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I think the mistake is how to define $\ Y_t$. It is supposed to contain endogenous and exogenous variables. Hence, the multivariate white noise in the VAR analysis should full fill the following conditions: $E(\epsilon_t )=0$ and $E(\epsilon_t \epsilon_s^{‚})$ equals either $0$ if $t \neq s$, or $\sum{\epsilon}$ if $t=s$. In the case of $t=s$, this ...

1

I am not familiar with the QE scheme, but I think your question is more general: You want to do a multi-variate diffusion, for $n$ correlated processes. You have your instantaneous correlations matrix $R = (\rho_{i,j})_{i,j}$ where $d \langle W^i, W^j \rangle_t = \rho_{i,j} dt$, and I am assuming here you know how to simulate brownian increments for a ...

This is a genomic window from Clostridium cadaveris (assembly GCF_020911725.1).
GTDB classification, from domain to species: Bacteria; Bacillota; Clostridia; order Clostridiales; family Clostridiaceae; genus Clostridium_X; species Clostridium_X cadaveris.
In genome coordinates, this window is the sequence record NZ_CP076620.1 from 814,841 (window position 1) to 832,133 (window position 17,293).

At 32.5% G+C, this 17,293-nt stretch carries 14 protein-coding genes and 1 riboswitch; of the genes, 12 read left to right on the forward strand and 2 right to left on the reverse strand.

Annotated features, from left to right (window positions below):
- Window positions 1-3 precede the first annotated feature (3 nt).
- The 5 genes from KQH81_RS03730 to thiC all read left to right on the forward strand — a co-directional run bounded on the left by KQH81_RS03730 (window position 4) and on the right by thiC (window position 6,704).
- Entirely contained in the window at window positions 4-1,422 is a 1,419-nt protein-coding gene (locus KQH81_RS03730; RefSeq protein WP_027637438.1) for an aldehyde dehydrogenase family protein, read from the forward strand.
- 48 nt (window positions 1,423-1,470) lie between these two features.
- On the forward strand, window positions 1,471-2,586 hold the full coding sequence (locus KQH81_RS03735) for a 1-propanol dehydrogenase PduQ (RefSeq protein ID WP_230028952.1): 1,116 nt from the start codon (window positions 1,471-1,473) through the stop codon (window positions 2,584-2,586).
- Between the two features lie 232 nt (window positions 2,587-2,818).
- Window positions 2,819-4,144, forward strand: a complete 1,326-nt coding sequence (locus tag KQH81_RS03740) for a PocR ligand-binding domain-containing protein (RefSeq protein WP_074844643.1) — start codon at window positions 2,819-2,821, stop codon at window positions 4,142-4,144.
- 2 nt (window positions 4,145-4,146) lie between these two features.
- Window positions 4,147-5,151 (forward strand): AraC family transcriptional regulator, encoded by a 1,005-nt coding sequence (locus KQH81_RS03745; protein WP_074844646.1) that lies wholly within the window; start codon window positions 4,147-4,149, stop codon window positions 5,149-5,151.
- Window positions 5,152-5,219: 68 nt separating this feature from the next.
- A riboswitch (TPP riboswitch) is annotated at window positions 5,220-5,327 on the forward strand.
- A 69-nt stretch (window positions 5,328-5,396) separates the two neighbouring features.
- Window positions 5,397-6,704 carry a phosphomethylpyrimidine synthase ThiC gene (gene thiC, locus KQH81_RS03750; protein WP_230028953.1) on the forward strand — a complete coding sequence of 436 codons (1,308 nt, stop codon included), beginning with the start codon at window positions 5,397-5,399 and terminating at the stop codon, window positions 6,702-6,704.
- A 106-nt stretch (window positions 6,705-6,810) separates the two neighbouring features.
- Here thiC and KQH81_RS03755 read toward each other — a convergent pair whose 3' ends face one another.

1

I suggest you to organize you explanatory variables in different matrix and then use the mvregress(...) command, that allows you to handle well the results. I tried in the past to use pre-built command for VAR but I find way simpler to organize it by myself and use usual regression commands.

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You need to adjust your correlation matrix such that it becomes positive definite. There is an R routine that will do this for you - link. Or, if you want to do it yourself, i believe the general method is to do an eigen value decomposition, set any negative eigenvalues to zero, and then reconstruct the original matrix. If you're going to go down this ...

1

Try the mgarch package, it's available at CRAN. In this link you will find an example from Prof. Zivot.